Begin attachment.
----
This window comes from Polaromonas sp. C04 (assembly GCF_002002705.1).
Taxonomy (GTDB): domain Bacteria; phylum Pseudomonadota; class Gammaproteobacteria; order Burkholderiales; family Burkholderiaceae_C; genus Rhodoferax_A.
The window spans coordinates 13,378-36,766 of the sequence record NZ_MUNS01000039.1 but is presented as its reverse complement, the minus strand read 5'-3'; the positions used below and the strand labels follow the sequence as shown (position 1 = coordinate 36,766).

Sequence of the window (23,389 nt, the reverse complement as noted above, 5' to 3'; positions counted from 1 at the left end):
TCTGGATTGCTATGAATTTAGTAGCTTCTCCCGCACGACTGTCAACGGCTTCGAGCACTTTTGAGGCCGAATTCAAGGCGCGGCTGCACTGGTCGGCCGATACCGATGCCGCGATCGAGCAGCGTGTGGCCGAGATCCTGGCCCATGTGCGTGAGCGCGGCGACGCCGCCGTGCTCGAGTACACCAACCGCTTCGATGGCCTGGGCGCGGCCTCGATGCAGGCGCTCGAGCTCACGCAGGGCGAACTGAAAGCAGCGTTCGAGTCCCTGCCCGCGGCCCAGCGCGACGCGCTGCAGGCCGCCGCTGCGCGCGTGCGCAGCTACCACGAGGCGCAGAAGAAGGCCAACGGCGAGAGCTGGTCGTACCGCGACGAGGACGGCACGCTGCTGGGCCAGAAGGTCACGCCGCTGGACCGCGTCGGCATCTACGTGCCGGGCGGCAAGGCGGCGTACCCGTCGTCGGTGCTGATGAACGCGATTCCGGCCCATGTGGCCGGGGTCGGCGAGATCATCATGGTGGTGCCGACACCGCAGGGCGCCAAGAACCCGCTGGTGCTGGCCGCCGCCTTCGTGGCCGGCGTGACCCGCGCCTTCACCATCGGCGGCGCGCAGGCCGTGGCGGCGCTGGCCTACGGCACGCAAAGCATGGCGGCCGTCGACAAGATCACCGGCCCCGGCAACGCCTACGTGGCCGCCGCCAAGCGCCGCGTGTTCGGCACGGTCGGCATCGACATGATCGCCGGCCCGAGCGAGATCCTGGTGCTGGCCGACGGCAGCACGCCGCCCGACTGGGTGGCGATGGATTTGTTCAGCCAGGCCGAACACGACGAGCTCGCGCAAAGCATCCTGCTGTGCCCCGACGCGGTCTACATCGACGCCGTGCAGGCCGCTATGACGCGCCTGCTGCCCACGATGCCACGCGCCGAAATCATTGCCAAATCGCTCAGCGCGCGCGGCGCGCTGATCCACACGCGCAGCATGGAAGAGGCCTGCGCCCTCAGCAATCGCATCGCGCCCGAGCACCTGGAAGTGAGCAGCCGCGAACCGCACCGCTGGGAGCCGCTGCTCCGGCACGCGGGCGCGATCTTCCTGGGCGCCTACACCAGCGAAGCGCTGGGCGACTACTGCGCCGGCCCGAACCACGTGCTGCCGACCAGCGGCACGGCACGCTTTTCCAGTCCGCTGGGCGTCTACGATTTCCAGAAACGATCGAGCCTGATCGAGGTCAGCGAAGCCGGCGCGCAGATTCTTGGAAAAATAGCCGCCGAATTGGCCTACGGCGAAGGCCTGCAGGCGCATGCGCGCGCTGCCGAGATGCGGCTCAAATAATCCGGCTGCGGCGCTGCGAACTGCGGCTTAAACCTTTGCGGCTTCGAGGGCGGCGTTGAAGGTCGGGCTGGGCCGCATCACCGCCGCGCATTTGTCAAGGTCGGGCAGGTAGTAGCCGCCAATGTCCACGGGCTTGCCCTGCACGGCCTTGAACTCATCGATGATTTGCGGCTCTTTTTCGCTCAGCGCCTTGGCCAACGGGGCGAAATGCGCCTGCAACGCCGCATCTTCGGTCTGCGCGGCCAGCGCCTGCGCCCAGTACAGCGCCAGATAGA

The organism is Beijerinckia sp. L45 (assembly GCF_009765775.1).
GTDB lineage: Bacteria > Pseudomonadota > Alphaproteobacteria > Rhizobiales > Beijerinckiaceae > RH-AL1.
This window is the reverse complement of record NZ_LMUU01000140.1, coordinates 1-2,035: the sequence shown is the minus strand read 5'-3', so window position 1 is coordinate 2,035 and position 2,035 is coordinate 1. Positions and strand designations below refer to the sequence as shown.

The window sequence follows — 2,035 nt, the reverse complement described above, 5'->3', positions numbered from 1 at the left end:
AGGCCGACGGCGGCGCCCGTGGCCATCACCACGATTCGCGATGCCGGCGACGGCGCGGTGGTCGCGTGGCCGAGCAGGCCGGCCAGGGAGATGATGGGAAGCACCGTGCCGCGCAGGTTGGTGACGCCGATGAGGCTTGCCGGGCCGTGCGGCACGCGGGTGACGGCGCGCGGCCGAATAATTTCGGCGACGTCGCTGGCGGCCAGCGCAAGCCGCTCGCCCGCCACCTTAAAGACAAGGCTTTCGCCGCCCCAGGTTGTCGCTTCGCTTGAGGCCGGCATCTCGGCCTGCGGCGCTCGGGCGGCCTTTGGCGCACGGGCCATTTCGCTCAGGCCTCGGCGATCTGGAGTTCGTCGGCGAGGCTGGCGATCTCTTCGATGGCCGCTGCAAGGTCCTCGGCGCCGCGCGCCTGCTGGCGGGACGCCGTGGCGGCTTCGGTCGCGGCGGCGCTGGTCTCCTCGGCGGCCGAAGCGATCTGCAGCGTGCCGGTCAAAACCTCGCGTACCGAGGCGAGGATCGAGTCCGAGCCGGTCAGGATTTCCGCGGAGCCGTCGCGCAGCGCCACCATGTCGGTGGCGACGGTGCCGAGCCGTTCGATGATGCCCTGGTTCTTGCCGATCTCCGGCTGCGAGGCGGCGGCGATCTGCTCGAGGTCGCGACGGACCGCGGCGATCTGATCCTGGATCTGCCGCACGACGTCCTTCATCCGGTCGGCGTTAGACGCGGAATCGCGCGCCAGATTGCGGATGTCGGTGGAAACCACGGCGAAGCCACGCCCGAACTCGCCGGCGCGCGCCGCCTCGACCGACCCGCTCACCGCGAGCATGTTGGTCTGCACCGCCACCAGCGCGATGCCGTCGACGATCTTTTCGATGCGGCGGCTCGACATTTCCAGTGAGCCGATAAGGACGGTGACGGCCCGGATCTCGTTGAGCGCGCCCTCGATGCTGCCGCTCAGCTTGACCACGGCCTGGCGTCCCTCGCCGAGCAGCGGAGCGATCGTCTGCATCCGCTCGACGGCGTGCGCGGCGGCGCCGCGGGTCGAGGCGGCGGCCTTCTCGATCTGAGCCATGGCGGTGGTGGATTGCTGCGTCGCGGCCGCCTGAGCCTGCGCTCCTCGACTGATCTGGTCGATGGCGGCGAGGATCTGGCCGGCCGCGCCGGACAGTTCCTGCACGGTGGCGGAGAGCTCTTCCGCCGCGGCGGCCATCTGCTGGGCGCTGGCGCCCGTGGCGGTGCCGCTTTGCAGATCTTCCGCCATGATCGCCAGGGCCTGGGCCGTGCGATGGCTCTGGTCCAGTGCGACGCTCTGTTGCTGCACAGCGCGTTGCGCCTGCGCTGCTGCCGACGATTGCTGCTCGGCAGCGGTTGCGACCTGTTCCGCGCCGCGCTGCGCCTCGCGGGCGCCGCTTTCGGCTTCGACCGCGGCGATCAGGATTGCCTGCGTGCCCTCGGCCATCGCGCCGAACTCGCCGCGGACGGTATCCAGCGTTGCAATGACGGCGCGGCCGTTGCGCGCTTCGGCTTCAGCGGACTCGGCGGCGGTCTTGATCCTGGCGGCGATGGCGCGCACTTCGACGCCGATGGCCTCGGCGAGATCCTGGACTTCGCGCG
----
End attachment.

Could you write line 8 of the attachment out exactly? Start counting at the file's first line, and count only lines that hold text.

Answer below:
This window is the reverse complement of record NZ_LMUU01000140.1, coordinates 1-2,035: the sequence shown is the minus strand read 5'-3', so window position 1 is coordinate 2,035 and position 2,035 is coordinate 1. Positions and strand designations below refer to the sequence as shown.